Lately, when we read reports about the Inglewood Unified School District, we have to wonder if any one cares. Inglewood Unified once considered the jewel of the South Bay, now is unfairly thought of as another underperforming urban school district.
The School District was taken over by the California Department of Education in September 2012 when Senate Bill (SB) 533 was signed. The bill authored by Senator Rod Wright claimed that the school district would not be able to pay its bills in March 2013 and so the state legislature approved an emergency loan for up to 55 million dollars to prevent the district from becoming insolvent. Ironically, the day the bill was signed, the School Board submitted a balanced budget plan to the Los Angeles County Office of Education, but, it was too late to rescind SB 533 and Superintendent of Public Instruction, Tom Torlakson, took over the school district.
When a school district goes into receivership, the community relinquishes all authority over how its schools are run, but Torlakson appeared receptive to listening to community input and promised to put into place skilled administrators and improve the quality of education in the schools. He campaigned for Measure GG, a school bond that would provide up to 90 million dollars to improve Inglewood School facilities and the community responded with 86% approval. So despite the stigma of receivership, it appeared that Inglewood schools were in competent hands and poised for a brighter future.
I became concerned when the administrator appointed by Torlakson resigned under a cloud after serving only two months. I was alarmed when after months of not hiring a replacement, Torlakson’s interim administrator announced that they were discontinuing the Early Childhood Development, Adult Education and High School Continuation programs. These are essential programs to many people in the community. As a result, I joined with other concerned community members and the Education Equity Coalition was formed. We wanted to know exactly how the State was managing Inglewood schools and to assure what was being done was in the best interest of the students. What we found bordered on gross mismanagement and inadequate leadership by Mr. Torlakson.
Superintendent Torlakson and his hand picked team have made decisions which have led to an 18.8 million dollar deficit for the 2012-2013 school year. They haven’t developed a fiscal recovery plan and according to the law that is the first thing they should have done before spending a cent. They borrowed 29 million dollars which will take 20 years to repay and there does not appear to be a financial justification for what they borrowed. Plans for Measure GG Bonds for improving school facilities which Torlakson said was so important, have yet to be implemented.
So while the Inglewood School District is being turned upside down by deficits, unjustified loans, elimination of jobs and discontinuation of vital programs like Early Childhood Education, Adult Education, and Continuation High School, Torlakson has avoided accountability for his poor decision making. The interest payment on the 29 million dollars they borrowed will reduce education funds in the school district between $500,000 and 1 million dollars per year for 20 years. The Education Equity Coalition approached local legislators for help to convince the Department of Education to accept responsibility for their mistakes and develop a restitution plan to make up for squandering funds critical to the fiscal health and operations of Inglewood Schools. Assembly member Holly Mitchell lent her support by asking Superintendent Torlakson to meet with the Education Equity Coalition. He was available to meet with the community to gain its support for Measure GG, but he is not available to explain the current state of affairs at Inglewood Unified.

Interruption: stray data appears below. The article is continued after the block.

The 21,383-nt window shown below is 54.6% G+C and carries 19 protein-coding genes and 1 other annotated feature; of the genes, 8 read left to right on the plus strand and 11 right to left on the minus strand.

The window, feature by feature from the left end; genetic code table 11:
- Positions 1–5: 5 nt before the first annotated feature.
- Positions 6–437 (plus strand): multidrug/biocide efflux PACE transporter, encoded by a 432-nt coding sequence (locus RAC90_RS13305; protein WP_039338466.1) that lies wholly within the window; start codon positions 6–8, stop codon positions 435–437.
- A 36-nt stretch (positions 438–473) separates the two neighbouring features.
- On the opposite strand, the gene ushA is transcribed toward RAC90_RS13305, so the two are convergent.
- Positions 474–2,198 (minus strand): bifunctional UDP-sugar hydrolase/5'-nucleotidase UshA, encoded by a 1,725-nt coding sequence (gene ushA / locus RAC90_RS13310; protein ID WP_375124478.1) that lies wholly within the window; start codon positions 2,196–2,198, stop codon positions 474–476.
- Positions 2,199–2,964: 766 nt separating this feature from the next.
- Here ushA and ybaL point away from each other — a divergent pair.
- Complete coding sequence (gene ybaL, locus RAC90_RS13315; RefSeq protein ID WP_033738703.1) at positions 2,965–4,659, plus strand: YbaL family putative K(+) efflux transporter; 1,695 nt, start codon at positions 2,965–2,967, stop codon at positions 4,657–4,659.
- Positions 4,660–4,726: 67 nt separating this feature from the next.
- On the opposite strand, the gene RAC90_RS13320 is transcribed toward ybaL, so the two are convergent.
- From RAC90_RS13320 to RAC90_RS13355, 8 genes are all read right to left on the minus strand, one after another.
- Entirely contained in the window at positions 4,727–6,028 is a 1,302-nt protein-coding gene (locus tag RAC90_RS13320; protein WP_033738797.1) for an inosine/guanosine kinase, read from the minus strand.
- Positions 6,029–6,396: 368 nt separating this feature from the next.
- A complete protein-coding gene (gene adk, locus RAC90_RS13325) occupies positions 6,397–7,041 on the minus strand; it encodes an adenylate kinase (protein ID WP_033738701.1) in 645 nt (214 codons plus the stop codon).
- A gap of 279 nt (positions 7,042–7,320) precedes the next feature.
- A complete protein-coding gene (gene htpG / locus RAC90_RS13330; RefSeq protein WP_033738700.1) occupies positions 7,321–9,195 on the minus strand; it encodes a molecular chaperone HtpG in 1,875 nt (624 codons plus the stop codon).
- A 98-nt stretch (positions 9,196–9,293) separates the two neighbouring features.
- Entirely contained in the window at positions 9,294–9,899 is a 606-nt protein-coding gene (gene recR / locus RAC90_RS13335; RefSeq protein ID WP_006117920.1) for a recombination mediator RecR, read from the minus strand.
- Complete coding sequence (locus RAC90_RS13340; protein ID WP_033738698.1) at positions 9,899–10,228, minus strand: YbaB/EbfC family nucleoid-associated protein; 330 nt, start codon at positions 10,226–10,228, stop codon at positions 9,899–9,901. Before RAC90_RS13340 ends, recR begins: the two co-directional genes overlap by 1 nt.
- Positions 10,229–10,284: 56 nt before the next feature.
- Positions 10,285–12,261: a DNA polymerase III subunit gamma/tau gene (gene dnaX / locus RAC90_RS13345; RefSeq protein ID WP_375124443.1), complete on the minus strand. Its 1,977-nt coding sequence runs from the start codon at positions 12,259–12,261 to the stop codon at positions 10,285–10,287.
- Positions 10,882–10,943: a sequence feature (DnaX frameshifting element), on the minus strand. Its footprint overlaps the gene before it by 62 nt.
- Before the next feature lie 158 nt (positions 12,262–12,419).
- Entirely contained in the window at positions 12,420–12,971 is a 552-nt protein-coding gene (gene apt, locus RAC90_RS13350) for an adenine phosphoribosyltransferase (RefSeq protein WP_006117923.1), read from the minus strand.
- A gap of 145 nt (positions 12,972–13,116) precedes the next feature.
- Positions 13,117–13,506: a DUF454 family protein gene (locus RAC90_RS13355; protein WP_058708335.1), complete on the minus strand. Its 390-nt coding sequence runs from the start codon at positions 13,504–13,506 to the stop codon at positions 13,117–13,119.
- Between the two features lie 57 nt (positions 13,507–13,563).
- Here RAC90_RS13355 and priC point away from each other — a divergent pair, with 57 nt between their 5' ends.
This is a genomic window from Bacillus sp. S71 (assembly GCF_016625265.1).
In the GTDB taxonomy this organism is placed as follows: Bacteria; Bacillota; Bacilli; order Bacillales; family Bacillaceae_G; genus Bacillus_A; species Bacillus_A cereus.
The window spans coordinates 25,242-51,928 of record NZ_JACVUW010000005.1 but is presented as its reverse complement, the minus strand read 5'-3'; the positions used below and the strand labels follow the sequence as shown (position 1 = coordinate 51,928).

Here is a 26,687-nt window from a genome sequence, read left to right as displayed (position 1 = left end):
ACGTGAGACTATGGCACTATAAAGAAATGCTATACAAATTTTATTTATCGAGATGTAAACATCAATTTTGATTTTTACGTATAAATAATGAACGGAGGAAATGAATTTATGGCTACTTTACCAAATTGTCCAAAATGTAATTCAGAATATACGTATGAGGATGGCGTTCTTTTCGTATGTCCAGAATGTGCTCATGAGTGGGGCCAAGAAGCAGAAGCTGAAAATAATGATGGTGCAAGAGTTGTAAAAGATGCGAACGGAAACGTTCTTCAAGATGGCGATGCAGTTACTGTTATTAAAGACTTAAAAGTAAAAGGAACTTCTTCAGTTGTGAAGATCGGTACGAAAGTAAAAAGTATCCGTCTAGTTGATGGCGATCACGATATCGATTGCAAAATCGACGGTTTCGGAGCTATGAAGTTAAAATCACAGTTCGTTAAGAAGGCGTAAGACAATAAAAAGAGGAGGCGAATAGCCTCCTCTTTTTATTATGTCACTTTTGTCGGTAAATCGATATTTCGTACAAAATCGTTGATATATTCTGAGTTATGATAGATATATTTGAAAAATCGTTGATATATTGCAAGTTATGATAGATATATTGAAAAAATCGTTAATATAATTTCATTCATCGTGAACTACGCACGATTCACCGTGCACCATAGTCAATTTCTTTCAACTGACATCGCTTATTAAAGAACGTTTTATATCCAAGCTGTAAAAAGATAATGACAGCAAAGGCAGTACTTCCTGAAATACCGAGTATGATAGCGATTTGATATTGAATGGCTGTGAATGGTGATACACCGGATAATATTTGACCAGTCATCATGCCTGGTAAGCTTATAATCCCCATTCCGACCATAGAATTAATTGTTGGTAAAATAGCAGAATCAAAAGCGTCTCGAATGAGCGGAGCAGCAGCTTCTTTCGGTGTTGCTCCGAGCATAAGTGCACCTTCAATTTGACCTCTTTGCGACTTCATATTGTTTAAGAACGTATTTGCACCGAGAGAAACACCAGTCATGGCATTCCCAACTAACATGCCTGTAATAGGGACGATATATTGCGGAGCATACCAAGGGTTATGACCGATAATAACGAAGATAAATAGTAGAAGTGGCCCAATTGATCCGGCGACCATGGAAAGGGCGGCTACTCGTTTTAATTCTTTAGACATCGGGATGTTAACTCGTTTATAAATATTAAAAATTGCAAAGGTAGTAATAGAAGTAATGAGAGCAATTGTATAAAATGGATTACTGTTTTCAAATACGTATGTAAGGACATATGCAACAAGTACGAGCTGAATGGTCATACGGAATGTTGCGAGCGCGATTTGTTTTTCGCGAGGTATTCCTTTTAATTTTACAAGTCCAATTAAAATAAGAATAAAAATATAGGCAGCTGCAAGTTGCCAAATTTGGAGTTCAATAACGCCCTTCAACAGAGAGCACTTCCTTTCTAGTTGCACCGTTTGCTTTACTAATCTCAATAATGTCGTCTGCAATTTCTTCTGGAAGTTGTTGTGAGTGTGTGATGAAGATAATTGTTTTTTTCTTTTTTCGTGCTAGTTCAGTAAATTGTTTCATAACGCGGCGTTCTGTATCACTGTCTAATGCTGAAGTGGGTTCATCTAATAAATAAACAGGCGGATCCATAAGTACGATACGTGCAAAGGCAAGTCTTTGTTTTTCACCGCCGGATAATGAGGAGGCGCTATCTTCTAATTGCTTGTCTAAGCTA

So, what do we do if we care about what is going on in the public schools in Inglewood? What do we do if we want the best educational opportunities for our children? The community cannot recall the California Department of Education like it is able to do with School Board members. With the Education Department at the helm, the only thing the community can do is join together and collectively express its outrage about how the Department is performing and draw attention to how badly the school district has been managed by them. Torlakson is an elected state official so he will have to explain to voters statewide why he has failed to stabilize Inglewood’s finances. The state is expected to do a better job than the local school board and that is why they are given full authority when they take over a school district. If he cannot provide Inglewood with competent leadership and effective administrative expertise, when the next school district goes into receivership, how can a different result be expected?
On August 24 at 10 AM the Education Equity Coalition is conducting a community forum at the First Church of God – 9550 Crenshaw Boulevard. This is an opportunity for the Inglewood Unified School District community to get a better understanding of the issues and let the Department of Education know that Inglewood will not be quiet about how it has managed its schools. This is a first and necessary step in returning IUSD to fiscal solvency and more importantly to ensuring that the children of Inglewood get the quality education they deserve. Let us put the children first! Let us hold accountable those responsible for preparing them to compete in the global economy.